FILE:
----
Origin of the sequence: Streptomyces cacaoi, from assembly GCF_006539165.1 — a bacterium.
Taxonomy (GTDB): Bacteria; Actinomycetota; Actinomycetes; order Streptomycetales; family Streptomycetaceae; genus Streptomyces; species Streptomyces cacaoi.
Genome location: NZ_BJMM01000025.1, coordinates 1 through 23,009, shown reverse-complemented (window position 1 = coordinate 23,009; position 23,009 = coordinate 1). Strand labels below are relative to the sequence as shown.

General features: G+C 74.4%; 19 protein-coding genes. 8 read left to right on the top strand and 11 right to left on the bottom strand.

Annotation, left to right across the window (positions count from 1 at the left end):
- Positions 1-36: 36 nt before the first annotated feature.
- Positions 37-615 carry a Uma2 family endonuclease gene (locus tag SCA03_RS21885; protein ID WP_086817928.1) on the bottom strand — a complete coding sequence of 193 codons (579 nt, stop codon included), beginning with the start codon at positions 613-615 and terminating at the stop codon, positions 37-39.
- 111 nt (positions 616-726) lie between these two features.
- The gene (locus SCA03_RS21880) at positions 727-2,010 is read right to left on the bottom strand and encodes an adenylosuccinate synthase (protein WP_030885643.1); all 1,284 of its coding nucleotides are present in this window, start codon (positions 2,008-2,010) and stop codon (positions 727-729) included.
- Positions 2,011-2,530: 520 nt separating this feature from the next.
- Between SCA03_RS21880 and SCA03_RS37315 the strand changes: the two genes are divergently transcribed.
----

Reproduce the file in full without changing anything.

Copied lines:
Origin of the sequence: Streptomyces cacaoi, from assembly GCF_006539165.1 — a bacterium.
Taxonomy (GTDB): Bacteria; Actinomycetota; Actinomycetes; order Streptomycetales; family Streptomycetaceae; genus Streptomyces; species Streptomyces cacaoi.
Genome location: NZ_BJMM01000025.1, coordinates 1 through 23,009, shown reverse-complemented (window position 1 = coordinate 23,009; position 23,009 = coordinate 1). Strand labels below are relative to the sequence as shown.

General features: G+C 74.4%; 19 protein-coding genes. 8 read left to right on the top strand and 11 right to left on the bottom strand.

Annotation, left to right across the window (positions count from 1 at the left end):
- Positions 1-36: 36 nt before the first annotated feature.
- Positions 37-615 carry a Uma2 family endonuclease gene (locus tag SCA03_RS21885; protein ID WP_086817928.1) on the bottom strand — a complete coding sequence of 193 codons (579 nt, stop codon included), beginning with the start codon at positions 613-615 and terminating at the stop codon, positions 37-39.
- 111 nt (positions 616-726) lie between these two features.
- The gene (locus SCA03_RS21880) at positions 727-2,010 is read right to left on the bottom strand and encodes an adenylosuccinate synthase (protein WP_030885643.1); all 1,284 of its coding nucleotides are present in this window, start codon (positions 2,008-2,010) and stop codon (positions 727-729) included.
- Positions 2,011-2,530: 520 nt separating this feature from the next.
- Between SCA03_RS21880 and SCA03_RS37315 the strand changes: the two genes are divergently transcribed.